Support Asthma Research
Australian researchers are internationally recognised for their excellence in the field.
Donors, our supporters and Asthma Australia are immensely proud of Australia’s leading role in asthma research.
When someone decides to make a donation or bequest to asthma research, they are not only supporting important asthma research here in Australia. They are also advancing our global understanding of asthma, its causes, how it can be prevented, best practice models of care, lifestyle interventions and triggers, treatments, and how people with asthma can best equip themselves to live well with their asthma.
Presently there is no cure for asthma. But you can help us continue to lead the way, though new treatments and a better understand of the impact of asthma.
Research funded by Asthma Australia has directly contributed to some of the most impactful changes worldwide in asthma knowledge and treatment. Here are a few notable examples:
Professor Ann Woolcock: Epidemiology of Asthma, 1970s
The late Professor Woolcock was the pre-eminent asthma scholar. Some of her early research at the University of Sydney was funded by the then Asthma Foundation NSW. Professor Woolcock developed world-first insights into the epidemiology of asthma including the causative nature of allergens to asthma. Professor Woolcock went on to found the Woolcock Institute for Medical Research, which is the leading respiratory research institute in Australia, currently employing more than 100 researchers and staff.
Dr Euan Tovey: Alternaria mould species and its importance in asthma, 2000
In 2000 Dr Tovey received a research grant from Asthma Foundation NSW to study the effect the Alternaria species of mould has on people with asthma. Dr Tovey went on to be a world-leading researcher in aero-allergens and viruses affecting people with asthma.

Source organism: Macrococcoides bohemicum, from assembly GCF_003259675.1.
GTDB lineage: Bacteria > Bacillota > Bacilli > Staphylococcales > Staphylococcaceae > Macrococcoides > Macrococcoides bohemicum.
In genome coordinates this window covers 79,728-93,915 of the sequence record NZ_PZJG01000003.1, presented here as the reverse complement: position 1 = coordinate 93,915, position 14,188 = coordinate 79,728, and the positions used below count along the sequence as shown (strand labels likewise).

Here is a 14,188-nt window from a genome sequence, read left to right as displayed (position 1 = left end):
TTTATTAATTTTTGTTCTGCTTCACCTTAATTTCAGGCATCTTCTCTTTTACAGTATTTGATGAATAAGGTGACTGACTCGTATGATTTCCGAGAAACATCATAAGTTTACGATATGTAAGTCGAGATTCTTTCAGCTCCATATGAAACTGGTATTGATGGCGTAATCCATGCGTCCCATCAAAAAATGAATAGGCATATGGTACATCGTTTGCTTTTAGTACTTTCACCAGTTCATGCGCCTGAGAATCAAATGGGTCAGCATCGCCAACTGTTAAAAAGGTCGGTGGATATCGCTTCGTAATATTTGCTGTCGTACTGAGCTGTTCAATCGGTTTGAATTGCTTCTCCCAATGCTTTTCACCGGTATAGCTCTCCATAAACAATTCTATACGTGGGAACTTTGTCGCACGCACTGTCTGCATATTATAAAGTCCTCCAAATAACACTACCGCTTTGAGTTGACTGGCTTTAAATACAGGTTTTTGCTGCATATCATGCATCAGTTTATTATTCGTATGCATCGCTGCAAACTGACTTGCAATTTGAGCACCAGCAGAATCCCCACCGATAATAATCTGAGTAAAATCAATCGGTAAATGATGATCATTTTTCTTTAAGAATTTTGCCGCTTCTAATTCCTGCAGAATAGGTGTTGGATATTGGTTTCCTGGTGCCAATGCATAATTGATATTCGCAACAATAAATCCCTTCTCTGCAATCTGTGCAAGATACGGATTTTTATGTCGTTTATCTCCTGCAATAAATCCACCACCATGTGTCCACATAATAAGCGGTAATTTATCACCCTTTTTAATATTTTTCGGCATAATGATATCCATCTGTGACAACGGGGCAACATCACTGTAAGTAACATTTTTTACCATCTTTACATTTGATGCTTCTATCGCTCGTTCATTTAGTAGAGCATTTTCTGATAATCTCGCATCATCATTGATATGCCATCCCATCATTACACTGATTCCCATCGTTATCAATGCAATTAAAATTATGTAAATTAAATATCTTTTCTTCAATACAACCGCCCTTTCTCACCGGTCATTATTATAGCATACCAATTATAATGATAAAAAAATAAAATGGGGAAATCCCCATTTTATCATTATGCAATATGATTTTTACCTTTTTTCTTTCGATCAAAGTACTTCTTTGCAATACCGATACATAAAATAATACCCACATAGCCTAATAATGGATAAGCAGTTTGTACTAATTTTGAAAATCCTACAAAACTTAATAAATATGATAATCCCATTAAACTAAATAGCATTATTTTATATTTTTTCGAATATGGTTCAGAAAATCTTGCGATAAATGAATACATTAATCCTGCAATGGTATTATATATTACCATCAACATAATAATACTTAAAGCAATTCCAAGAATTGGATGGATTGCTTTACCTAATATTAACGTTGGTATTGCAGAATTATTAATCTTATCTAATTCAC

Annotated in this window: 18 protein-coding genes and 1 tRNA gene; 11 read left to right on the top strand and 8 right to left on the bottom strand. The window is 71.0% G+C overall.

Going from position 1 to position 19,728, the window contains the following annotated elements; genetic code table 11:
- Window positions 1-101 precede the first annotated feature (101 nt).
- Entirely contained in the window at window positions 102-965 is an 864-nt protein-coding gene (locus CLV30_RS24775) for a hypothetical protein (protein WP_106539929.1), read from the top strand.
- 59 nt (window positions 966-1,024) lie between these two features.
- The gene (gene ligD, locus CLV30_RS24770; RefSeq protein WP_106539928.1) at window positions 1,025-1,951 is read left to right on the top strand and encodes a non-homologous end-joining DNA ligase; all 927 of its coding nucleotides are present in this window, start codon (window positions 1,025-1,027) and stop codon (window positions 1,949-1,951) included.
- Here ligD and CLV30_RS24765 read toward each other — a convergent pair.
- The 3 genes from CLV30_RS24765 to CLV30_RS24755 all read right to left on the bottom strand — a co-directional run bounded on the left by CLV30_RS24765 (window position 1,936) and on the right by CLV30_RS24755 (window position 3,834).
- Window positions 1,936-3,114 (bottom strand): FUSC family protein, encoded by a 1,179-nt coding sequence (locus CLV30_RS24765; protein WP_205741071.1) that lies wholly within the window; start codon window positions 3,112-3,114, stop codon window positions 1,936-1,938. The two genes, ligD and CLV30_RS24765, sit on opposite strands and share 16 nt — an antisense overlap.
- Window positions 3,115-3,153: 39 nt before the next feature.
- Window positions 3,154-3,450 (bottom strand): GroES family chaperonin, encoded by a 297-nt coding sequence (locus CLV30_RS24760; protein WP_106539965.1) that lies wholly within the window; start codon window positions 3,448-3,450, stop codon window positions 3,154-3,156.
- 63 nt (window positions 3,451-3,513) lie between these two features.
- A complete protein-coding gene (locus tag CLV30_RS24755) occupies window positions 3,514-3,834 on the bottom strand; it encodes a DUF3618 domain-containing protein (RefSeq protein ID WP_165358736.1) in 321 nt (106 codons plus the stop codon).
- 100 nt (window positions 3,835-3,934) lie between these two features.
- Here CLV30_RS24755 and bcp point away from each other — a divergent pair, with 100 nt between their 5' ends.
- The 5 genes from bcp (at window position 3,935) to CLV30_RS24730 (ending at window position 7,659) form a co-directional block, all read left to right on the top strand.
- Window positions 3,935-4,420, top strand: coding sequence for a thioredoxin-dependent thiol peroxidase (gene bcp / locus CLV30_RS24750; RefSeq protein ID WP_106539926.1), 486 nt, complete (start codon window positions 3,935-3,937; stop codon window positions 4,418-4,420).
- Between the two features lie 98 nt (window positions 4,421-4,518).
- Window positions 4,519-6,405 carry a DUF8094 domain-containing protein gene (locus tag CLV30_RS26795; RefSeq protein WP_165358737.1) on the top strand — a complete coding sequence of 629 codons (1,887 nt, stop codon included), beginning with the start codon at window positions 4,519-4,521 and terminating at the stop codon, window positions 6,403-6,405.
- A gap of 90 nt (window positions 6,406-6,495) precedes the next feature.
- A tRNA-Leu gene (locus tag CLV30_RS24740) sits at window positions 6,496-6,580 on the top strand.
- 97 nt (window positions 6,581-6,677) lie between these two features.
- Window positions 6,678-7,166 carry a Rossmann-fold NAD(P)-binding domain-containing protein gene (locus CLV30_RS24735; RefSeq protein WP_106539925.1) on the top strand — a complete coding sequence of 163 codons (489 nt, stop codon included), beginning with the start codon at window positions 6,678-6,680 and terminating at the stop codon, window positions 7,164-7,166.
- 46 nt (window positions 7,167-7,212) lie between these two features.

Dr Sandra Anderson: Exercise induced asthma
Dr Anderson received Asthma Foundation funding early in her career and became the world leader in exercise induced bronchoconstriction, mucociliary clearance and innovative therapies. Dr Anderson set up the first respiratory laboratory in Royal Prince Alfred hospital in the late 1960s. In 2012 she became a Member of the Order of Australia.
Professor Judy Black: Immune cells involved in asthma: 2000
Professor Black received Asthma Foundation NSW funding in 2000 to support her team’s work describing the role of various immune cells in asthma. Professor Black has since established herself as a world-leading researcher in the area of airway smooth muscle and recently served as the chairperson of Asthma Australia’s National Research Program.
While we have come a long way in our understanding and management of asthma, we still need to find better solutions, adapted to individual needs, which are more likely to be successful.
Research is also needed to focus on strategies to prevent asthma. We need better ways to diagnose asthma earlier, and we need to encourage early intervention with treatment for those affected by the disease.
We can realise our vision of A Community Free from Asthma through new treatment discoveries and evidence based approaches to reduce the burden of this complex and widespread disease.
Your contribution will help secure the future of asthma research in Australia. The benefits of new knowledge created by this research will make the future so much brighter for people affected by asthma.
Help us to help people with asthma to breathe so they can live their lives freely.
Be part of the next big asthma research break-through by donating today.